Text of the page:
The Employee shall have the right of Union representation at any disciplinary meeting or hearing. The Employer and the Union shall receive copies of any disciplinary action placed in the employee personnel record.

For the County to prevail, then, it must show that progressive discipline does not apply here because Kurutz's failure to keep proper inspection reports was so egregious that it represents the kind of serious misconduct which warrants her immediate termination pursuant to the underlined proviso, ante, in Article XIX of the contract.

As to that, Shambeau testified that Kurutz conducted about 66 inspections between July 19 - November 16 and that, as reflected in County Exhibit No. 5 which he prepared, there were no written reports for about 47 of those inspections. He also said that when he met with Kurutz at the second step of the grievance procedure, "For the most part, no response was given" by her as to why such reports were never prepared. The record further shows that Kurutz never complained before her termination that she did not have sufficient time to finish these reports. Indeed, since she went from eighty percent to full-time status in April-May, she actually had more time to do them once Shambeau arrived on the scene.

As related above, Kurutz on November 24 was given the opportunity to go to the Zoning Office and locate these missing reports but she refused to do so, saying here that she would not be able to locate them because her files had been moved during the time of her suspension. However, Kurutz herself admitted that she earlier could not find the Cox report before her files were supposedly moved. In addition, Shambeau testified that he also could not find them during his search of the office between November 18 - 23.

Even assuming, arguendo, that Shambeau somehow missed them, it is inherently implausible to believe that Kurutz could not have found them had she actually taken the trouble to look for them on November 24 when she was asked to do so. For even if the office were reorganized and papers moved, it appears that Kurutz would have been given all the time she needed to find them.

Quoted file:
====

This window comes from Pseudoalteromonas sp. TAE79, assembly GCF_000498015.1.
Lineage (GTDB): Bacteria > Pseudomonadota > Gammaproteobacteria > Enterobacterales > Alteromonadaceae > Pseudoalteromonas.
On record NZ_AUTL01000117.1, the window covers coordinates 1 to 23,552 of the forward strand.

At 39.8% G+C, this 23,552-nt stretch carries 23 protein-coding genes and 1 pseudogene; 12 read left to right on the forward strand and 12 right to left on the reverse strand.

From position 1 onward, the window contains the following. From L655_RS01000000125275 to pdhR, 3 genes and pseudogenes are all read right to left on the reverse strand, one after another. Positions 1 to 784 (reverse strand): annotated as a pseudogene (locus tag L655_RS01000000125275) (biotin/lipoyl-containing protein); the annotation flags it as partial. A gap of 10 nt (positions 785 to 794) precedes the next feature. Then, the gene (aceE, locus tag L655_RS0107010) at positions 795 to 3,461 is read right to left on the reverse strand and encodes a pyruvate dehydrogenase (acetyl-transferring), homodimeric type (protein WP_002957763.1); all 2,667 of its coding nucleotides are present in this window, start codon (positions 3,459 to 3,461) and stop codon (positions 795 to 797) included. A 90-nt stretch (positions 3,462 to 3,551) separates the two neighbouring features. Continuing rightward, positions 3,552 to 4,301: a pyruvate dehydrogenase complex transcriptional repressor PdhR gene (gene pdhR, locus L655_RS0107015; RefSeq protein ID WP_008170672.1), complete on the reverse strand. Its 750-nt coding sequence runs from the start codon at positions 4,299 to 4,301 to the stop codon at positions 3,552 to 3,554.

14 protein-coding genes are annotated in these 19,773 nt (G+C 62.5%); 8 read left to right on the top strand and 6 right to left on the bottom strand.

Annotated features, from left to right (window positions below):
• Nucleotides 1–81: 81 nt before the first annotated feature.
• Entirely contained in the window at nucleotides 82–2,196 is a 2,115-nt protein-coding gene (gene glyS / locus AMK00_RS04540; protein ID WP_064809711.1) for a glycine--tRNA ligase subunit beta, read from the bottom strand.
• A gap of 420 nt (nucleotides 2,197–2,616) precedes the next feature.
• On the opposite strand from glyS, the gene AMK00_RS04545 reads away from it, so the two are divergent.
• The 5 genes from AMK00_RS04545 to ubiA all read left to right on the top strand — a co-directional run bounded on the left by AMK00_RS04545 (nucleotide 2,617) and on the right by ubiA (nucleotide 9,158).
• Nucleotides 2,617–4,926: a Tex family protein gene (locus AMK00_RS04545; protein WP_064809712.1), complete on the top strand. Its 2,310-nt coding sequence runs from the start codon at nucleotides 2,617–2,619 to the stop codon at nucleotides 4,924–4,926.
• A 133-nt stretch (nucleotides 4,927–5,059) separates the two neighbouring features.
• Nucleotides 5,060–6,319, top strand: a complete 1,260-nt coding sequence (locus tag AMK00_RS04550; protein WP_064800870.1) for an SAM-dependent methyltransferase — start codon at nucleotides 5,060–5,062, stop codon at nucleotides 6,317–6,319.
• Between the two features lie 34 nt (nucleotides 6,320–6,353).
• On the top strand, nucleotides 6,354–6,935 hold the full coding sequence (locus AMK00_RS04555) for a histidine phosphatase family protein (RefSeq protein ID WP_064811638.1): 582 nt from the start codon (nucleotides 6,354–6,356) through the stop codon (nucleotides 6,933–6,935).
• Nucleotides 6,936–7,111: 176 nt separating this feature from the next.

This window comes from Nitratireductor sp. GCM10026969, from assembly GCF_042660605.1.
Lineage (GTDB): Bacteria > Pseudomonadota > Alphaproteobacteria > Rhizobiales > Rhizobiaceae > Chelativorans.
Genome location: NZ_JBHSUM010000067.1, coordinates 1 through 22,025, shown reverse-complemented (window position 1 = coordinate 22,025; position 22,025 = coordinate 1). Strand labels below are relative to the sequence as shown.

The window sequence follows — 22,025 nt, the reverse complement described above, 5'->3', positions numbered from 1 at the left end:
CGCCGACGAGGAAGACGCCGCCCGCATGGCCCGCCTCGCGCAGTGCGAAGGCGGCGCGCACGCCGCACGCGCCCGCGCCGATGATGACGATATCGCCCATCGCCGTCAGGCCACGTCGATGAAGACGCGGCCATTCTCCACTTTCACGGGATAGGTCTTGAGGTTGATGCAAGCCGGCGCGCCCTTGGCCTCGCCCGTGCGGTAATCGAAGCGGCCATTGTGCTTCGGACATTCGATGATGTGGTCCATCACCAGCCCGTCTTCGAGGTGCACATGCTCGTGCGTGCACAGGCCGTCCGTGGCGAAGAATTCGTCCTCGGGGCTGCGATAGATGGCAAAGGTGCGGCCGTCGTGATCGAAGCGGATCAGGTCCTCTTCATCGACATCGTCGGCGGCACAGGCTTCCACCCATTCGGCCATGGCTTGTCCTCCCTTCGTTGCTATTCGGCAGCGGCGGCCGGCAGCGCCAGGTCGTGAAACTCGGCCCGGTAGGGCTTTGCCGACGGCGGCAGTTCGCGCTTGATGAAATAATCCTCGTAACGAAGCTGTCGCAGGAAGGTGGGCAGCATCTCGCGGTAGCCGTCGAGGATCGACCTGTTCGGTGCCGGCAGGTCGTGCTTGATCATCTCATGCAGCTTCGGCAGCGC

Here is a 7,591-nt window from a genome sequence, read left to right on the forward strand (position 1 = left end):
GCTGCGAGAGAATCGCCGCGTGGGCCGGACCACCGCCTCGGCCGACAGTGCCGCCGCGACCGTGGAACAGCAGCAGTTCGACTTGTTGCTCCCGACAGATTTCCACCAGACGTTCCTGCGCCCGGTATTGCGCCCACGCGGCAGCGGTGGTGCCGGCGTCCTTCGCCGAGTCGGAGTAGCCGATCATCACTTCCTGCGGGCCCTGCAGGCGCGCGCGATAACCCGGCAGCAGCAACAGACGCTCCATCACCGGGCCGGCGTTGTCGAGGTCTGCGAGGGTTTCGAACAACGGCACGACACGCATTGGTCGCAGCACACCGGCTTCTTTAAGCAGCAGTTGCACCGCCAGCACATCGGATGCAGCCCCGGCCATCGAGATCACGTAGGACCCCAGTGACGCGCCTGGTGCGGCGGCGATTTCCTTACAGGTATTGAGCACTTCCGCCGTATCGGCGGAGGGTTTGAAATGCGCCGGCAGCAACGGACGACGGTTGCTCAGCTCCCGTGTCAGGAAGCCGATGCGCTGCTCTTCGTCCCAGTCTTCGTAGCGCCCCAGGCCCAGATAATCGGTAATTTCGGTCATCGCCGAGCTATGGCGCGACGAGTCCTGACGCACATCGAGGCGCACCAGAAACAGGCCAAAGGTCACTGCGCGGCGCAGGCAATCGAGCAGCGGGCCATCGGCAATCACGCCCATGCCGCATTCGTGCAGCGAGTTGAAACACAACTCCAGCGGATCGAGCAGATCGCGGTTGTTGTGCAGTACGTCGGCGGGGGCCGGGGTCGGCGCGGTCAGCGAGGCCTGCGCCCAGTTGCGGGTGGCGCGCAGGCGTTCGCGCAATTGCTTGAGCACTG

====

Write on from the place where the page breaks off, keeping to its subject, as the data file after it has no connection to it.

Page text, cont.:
Given the totality of these circumstances, I find that Kurutz had not completed about 47 reports and that her failure to do so warranted her immediate discharge, as progressive discipline was not required in the face of such a gross dereliction of duties. (3)

For the record establishes that without such finished reports, it sometimes is necessary for a project to be dug up in order to conduct an inspection all over again. In addition, the absence of finished reports can lead to legal liability against homeowners and others who subsequently sell their properties and are unable to document whether their systems are up to code in the event that their systems fail. The importance of these reports therefore cannot be overemphasized, which perhaps is why state inspector Jansy testified that Clark County marks the first time in his work experience that such reports have not been prepared. As a licensed inspector who served as Acting Zoning Administrator, Kurutz certainly knew without any warning from the County that she was absolutely required to maintain proper records in order to avoid such pitfalls. By failing to do so, she thereby failed to perform the single most important aspect of her job and thereby demonstrated that the County had just cause to immediately terminate her.

In light of the above, it is my

AWARD

That the County had just cause to terminate grievant Mary Kurutz; her grievance is therefore denied and dismissed.

Dated at Madison, Wisconsin this 13th day of February, 1995.

By Amedeo Greco /s/

Amedeo Greco, Arbitrator

1. Unless otherwise stated, all dates hereinafter refer to 1993.

2. Kurutz subsequently provided a report for the Township of Unity during the grievance process. It was the only missing report that Kurutz ever supplied.

3. It is well established that progressive discipline need not always be followed in the face of an employees' gross dereliction of duties. See, for example, Sawyer County, WERC Case 103, No. 48834, MA-7728 (Jones, 1993); Polk-Burnett Electric Cooperative, WERC Case 18, No. 49546, MA-4801 (Yaeger, 1992).